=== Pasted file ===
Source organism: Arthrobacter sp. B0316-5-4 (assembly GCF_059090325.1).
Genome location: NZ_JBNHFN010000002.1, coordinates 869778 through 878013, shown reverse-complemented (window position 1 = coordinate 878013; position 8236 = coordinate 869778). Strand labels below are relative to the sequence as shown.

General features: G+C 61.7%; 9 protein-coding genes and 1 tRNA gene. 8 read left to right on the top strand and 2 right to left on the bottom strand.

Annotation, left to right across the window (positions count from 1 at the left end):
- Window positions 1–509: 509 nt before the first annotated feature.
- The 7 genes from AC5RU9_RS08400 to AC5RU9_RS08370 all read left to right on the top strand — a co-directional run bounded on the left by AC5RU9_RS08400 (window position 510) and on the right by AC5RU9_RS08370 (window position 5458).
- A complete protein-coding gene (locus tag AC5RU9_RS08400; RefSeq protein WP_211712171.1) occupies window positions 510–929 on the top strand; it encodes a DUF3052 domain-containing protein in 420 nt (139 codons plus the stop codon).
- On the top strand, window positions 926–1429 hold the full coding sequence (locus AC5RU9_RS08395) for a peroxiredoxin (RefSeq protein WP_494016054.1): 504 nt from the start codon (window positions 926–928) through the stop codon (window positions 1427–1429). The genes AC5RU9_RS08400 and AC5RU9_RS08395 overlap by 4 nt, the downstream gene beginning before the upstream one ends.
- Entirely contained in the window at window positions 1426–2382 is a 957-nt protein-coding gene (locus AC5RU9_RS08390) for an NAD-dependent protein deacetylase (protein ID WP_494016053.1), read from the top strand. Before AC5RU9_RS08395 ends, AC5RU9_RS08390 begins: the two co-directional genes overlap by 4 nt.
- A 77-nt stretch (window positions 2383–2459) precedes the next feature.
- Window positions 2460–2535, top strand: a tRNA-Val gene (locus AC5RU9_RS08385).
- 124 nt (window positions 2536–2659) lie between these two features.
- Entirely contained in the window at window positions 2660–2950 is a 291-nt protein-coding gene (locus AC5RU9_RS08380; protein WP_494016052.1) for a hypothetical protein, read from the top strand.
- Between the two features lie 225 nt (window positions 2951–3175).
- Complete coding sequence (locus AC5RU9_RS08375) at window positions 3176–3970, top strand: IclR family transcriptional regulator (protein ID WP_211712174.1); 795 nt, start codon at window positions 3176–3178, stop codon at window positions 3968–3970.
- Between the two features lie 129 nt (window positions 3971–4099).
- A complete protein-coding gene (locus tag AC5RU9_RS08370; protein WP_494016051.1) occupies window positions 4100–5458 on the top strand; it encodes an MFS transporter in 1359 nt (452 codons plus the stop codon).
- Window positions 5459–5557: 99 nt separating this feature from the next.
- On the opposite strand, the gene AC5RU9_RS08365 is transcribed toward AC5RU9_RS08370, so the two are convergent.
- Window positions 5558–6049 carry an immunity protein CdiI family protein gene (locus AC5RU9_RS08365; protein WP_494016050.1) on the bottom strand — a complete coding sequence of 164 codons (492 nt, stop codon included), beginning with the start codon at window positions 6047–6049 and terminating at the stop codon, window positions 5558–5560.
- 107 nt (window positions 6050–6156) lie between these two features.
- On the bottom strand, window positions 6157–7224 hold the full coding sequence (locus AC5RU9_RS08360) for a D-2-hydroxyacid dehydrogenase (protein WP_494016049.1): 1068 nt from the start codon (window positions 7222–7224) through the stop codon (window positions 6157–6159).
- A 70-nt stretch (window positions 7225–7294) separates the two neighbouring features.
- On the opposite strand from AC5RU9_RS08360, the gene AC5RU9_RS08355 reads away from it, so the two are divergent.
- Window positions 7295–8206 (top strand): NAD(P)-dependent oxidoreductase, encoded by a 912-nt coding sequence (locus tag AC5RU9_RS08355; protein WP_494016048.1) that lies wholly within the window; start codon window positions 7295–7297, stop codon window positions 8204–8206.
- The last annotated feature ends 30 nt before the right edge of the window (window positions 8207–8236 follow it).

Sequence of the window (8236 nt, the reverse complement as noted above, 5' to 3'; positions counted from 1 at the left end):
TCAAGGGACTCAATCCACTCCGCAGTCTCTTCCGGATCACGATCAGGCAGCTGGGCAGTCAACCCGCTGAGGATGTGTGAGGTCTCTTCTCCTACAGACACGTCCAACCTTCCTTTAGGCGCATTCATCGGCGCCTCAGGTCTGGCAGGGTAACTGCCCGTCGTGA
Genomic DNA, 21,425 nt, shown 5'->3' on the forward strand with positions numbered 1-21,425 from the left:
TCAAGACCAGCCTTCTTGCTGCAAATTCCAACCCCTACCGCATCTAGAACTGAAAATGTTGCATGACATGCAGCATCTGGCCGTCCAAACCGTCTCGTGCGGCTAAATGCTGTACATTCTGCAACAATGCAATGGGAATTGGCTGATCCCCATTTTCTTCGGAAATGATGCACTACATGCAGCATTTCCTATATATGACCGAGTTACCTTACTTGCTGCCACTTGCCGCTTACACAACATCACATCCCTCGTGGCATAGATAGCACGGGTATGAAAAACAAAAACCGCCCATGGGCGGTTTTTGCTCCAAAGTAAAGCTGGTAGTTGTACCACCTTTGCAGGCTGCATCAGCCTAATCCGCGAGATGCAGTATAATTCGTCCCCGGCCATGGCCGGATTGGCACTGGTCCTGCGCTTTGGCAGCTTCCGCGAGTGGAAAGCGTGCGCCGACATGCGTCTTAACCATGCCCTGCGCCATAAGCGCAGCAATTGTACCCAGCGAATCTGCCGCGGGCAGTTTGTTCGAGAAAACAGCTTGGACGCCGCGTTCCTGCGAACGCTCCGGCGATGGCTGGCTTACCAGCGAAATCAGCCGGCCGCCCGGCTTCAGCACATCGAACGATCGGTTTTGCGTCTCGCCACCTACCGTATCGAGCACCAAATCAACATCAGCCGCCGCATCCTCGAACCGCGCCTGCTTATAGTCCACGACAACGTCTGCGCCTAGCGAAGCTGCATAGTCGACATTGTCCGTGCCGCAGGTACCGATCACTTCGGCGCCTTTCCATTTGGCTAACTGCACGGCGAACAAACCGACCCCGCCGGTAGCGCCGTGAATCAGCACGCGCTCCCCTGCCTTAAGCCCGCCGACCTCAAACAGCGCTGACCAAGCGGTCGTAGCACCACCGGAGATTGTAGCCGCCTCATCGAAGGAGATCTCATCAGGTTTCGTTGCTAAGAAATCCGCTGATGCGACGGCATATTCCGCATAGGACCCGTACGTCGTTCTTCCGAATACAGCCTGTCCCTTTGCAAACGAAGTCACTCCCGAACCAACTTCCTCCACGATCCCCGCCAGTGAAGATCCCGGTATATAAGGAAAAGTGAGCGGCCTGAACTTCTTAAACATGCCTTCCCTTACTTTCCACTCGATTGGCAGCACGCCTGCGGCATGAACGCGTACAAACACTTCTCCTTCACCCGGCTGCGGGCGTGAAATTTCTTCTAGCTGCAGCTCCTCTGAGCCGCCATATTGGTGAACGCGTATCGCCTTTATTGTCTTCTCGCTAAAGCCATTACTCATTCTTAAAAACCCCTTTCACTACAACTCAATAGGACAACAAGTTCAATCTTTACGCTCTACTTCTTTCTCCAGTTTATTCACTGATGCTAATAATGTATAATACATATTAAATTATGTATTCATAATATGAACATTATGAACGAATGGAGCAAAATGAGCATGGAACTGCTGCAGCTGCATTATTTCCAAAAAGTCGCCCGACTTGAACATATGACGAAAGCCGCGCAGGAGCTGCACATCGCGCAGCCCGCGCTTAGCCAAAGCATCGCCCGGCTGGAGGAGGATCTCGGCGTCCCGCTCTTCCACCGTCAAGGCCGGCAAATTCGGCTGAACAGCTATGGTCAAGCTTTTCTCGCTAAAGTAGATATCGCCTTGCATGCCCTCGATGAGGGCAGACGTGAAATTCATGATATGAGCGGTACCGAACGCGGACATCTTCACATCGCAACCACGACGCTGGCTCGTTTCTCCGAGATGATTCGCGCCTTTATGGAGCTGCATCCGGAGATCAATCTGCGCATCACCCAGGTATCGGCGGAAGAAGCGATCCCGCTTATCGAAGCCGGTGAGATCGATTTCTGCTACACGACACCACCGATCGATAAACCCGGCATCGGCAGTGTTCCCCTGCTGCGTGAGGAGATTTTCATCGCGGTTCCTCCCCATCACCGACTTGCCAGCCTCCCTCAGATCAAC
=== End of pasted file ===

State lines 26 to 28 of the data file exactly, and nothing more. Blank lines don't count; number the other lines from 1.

- The last annotated feature ends 30 nt before the right edge of the window (window positions 8207–8236 follow it).

Sequence of the window (8236 nt, the reverse complement as noted above, 5' to 3'; positions counted from 1 at the left end):
TCAAGGGACTCAATCCACTCCGCAGTCTCTTCCGGATCACGATCAGGCAGCTGGGCAGTCAACCCGCTGAGGATGTGTGAGGTCTCTTCTCCTACAGACACGTCCAACCTTCCTTTAGGCGCATTCATCGGCGCCTCAGGTCTGGCAGGGTAACTGCCCGTCGTGA